It is only by pushing the impossible into its last defenses that impotence takes the power to make the patient turn into the agent. [1] Jacques Lacan



When sanitary measures forced us to set up “home offices” I had no doubts about the fidelity this type of practice had with regards to our ethics; and as Lacan says: “No, I will not say what the name of the father is, precisely because I am not part of the University discourse.”[2]. In fact, it is not a problem of the analytic discourse to say what it is and what it is not, but to reveal the consequences of its act.

My concern was, rather, to carry on with the research of the means available to the analyst in order to push the impossible to its last defenses without being numbed by the murmuring voice on the telephone or the flashing image on the screen. In that regard, the work with each patient and on every occasion started taking different approaches: sometimes requesting that the camera be turned off or on, or the microphone be muted, or the volume turned up. I would pull my image off the screen or use it in theatrical performing ways. I would plan the background frame for the video call (would it be a window, a wall, a bookcase…?) It is our art to know how to lend ourselves without any ideas of grandeur[3], says Miller. However, the question does not end there.

I say “carry on with the research” because the dilemma that traverses clinical practice in every circumstance has to do with this question: where is it appropriate for the analyst to push the impossible so as not to become an obstacle that would prevent the quarter-turn shift that would result in the passage from analysand to analyst to occur?; and since online or phone practice has been so favorable in the re-doubling of meaning, I find it an interesting opportunity to focus on that matter.

It is precisely in the search for a way out of the spiral of meaning that Lacan suggested to push the analytical experience to the edges of the irreducible opacity in the relationship of the subject with “lalangue”. In this way, from the 1970s onwards, Lacan warns us that nothing works then but the signifying misunderstanding[4]. Obviously, always inscribing this operation within a certain logic so as not to fall into stupidity.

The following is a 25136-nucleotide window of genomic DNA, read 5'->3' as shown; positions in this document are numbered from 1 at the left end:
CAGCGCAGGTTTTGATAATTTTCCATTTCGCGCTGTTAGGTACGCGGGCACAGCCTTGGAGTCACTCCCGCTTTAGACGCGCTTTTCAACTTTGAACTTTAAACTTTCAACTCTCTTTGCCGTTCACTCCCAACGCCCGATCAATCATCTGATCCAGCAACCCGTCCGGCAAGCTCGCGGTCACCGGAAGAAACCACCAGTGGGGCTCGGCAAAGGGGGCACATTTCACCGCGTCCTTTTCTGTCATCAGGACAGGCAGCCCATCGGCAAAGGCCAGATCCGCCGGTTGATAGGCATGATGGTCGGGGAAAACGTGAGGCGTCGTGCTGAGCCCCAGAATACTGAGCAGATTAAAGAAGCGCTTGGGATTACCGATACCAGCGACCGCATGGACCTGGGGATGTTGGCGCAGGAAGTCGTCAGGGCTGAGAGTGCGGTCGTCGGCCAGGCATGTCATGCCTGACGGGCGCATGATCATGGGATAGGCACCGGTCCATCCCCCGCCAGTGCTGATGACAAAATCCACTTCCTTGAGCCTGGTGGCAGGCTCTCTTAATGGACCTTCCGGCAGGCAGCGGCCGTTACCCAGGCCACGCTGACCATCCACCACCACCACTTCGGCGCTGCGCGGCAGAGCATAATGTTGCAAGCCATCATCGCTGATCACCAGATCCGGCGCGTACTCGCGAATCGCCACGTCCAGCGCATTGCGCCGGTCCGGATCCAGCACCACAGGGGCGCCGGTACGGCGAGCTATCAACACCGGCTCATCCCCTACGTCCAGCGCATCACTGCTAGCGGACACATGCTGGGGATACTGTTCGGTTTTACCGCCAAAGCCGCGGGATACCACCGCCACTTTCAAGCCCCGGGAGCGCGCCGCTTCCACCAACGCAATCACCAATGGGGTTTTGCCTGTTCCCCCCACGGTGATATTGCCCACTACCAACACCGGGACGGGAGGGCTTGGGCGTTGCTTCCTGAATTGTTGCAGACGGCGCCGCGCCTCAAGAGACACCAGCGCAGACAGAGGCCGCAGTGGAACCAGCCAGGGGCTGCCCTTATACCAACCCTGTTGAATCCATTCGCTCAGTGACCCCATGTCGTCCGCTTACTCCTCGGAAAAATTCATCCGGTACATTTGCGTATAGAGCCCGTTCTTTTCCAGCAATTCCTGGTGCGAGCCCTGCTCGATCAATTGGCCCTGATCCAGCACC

Thus, equivocation, jaculation, poetry, all will be tools for a clinical practice that, guided by the real, demands from the analyst the effort of shaking off the lullaby of meaning and focusing on the “moteriality[5]” of their patient’s discourse, be it in the office, over the phone, or even by e-mail, as it is well demonstrated by some testimonies of the Pass[6].

It is an effort because it goes against that passion for giving meaning: a condition of human nature, a nature of which a psychoanalyst is also constituted.

I find Lacan’s words resounding here when he states that the clinical practice is “the Real as that which is impossible to bear[7]“. Well, that “impossible” to bear that the analyst finds in clinical practice, and which has to do with their own neurotic condition (the analyst’s), is also pushed to its last defenses.

It happens that the analytical practice involves a subjective readiness that is almost unintelligible to anyone who has not found their cause in this experience.

Those who, from an “impure” desire, are prepared to let themselves be taken by the transference, will have to “famillionairize” themselves with an “impossible” of two types: the one that involves the patient and the one that involves themselves as analysts, and they should also know that it is by carrying these two types of impossible that the possibility of an invention, of a new nomination, of the utmost difference or the most original way out comes to light and grants access to a unique savoir-y-faire. Only in this way it is possible to understand what Lacan says when he states that Psychoanalysis is the artificial lung thanks to which one tries to find jouissance in speech so that history will continue[8].




[1] Lacan, J., Seminar XVII, The Other Side of Psychoanalysis, [Spanish edition], p. 468.

[2] Ibid., p. 15.

[3] Miller, Jacques-Alain,  Efectos terapéuticos rápidos [Rapid Therapeutic Effects], Paidos, Bs. As., 2005, p. 105.

[4] Lacan, J., “L’Etourdit”, Otros Escritos, Paidós, Bs. As.,  2012, p. 483.

[5] Play of words between mot (‘word’ in French) and materiality.

[6] For example, in her first testimony presented in Ghent in September 29, 2019, Florencia F.C. Shanahan recounts that after her second last session she sent an e‑mail to her analyst to tell him that she had forgotten her lighter on the couch. The answer also arrived in writing: two words that rushed her back with urgency: “on fire”. The next session was the last one and the one that precipitated her Pass. Cf., The Lacanian Review, Issue 9, May 2020.

[7] Lacan, J., “Ouverture de la Section clinique”, Ornicar? n° 9, ECF, Paris, April 1977, p. 14.

[8] Lacan, J., Statement in France-Culture for the XXVIII International Congress of Psychoanalysis (1973). Le coq-héron, N˚46/47, Paris, 1974, p. 7.